When asked what wildlife we want to attract most people say more birds. They add so much interest, colour and movement to a garden.  Do you know that some of our small birds are disappearing? 

We are losing the places they feel safe and can thrive in.  The birds that really need our help are the ones like Superb Blue Wrens, Eastern Spine-bills, Eastern Yellow Robins, Thornbills, Red-browed Finches and small honeyeaters.

If we lose them then we lose the  benefits of having them in our gardens such as spreading seeds, pollinating plants and eating thousands of insects like aphids, scale, mealybugs  and lerps. 

What do they need?  - food (insects, pollen, nectar, seeds and berries), water, shelter and a safe place to nest and hide. If we want small birds we need to also plant some smaller plants including native grasses and tufted plants like lomandra.


If our gardens are too much like some local parks where there are just a few trees and lots of lawn, then the aggressive noisy miners move in and take over and join other bigger common birds such as magpies and currawongs. 

Here are some handy links to assist in making more bird habitat.


Creating Bird Habitat    

Birds in backyards

Bird Watching equipment  - once you make a garden more bird friendly then getting a pair of binoculars really helps to see the distinguishing features.

New Holland Honeyeater

Musk Lorikeet

Male Superb Blue Wren

Eastern Spinebill

What do small birds need?


          *these hints are from a talk at Pomonal, by A.B. Bishop the author of Habitat: A practical guide to creating a wildlife-friendly Australian garden

Crimson Rosella

Grey Fan-tail

Eastern Yellow Robin

Red-browed Finches


Like us birds and other fauna need water to survive.  Once you put in a water bowl they need be kept full of water and cleaned regularly to prevent disease spread. Include a range of containers of different depths if you have the room. Placing the bird baths close to a tap means you are more likely to keep them topped up. If cats are a problem try hanging some containers  in a tree or surrounding the  ones on the ground with prickly plants.  Don't put bird baths in the full sun as the water heats up in summer and for the same reason avoid metal containers.       Bird baths ideas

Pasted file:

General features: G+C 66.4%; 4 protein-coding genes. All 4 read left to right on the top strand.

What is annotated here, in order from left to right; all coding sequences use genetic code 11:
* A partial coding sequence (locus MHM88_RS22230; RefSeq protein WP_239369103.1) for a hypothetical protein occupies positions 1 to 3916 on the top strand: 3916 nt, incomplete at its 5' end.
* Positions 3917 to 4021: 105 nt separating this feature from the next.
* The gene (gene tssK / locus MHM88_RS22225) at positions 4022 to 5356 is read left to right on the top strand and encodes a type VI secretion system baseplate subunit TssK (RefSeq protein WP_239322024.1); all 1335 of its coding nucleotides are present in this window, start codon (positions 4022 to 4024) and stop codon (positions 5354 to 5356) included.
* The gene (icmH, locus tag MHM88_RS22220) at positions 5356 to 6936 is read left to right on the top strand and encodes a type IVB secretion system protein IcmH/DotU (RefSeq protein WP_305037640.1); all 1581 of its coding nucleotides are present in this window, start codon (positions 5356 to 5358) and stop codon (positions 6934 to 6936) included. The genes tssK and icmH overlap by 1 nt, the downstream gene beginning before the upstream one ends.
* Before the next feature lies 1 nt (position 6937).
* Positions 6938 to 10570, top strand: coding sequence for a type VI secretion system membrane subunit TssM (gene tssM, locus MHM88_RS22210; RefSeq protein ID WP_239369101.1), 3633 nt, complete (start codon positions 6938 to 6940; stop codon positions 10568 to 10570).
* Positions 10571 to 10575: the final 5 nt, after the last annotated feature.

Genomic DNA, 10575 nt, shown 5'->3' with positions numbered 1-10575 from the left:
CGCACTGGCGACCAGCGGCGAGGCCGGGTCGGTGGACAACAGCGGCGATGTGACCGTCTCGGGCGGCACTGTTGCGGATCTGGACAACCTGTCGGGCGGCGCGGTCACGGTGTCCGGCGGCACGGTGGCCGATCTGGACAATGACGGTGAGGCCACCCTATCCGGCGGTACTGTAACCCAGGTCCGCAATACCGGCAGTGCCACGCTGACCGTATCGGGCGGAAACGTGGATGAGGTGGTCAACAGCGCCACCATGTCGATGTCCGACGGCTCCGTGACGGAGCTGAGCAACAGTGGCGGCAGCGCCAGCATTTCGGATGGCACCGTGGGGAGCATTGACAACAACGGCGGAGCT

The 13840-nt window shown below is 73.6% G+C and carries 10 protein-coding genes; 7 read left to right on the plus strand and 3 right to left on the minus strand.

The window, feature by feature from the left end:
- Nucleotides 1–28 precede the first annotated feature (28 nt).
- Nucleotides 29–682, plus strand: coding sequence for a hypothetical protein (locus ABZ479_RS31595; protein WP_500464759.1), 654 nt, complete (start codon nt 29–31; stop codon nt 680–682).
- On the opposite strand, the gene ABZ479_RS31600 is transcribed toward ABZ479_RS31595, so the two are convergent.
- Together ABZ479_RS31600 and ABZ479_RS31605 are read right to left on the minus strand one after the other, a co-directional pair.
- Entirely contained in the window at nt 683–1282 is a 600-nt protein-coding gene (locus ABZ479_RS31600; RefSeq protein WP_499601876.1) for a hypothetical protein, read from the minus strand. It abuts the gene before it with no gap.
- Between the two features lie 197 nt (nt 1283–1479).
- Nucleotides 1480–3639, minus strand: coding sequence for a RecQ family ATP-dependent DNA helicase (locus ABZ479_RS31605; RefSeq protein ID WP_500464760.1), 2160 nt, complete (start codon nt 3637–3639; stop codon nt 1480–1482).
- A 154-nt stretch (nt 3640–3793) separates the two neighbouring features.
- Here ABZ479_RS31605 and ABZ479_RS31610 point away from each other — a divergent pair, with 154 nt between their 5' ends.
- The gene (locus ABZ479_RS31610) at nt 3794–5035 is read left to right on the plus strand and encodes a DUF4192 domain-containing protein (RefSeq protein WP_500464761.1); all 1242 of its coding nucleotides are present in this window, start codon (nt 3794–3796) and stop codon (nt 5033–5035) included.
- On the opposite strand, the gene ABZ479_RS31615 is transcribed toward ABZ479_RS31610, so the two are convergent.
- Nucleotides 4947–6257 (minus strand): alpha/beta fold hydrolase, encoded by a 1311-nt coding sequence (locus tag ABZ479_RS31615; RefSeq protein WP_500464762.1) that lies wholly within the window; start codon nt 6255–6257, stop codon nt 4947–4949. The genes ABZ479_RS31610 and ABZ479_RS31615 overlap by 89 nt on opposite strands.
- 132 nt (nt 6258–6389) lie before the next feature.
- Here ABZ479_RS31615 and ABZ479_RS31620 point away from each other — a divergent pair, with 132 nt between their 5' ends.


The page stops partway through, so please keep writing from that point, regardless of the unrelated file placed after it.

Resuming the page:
Un-glazed terracotta saucers are a good choice

Shallow saucers for smaller birds

A hanging saucer is better if there are cats in the area

Some deeper bowls suit larger birds

What else can we do in the garden for birds?

Keeping cats in at night makes a big difference. They eat up to 30 critters a night as they are active hunters and do it for enjoyment as well as food. It is much safer for cats to be kept in a safe place and not be out roaming about where they may be attacked by other cats or dogs or run over.

Chemicals in the garden will kill unintended species . Before you spray a caterpillar, find out what that caterpillar will develop into, study the life cycle and look for a non-toxic way if control really is necessary. Caterpillars are bird food and many turn into butterflies which are also bird food. A fungicide sprayed on a fruit tree will also kill soil fungus so if you have to use it put something over the soil. We rely on the soil and all the soil microbes to support the garden. 

Before you rake up leaves and twigs ask yourself is tidying up removing nesting material or habitat for something? Rather than throwing leaves into the rubbish add them as a layer on the garden or into your compost heap.

Some plants are weedy so know your plants and the impact they may have on the garden or local bushland. Focus on plants that provide something for the wildlife you want in your garden. We all have plants that we just love or remind us of someone but the aim is to plant more of what the wildlife will love too but not damage the local bushland.

Should I be feeding birds?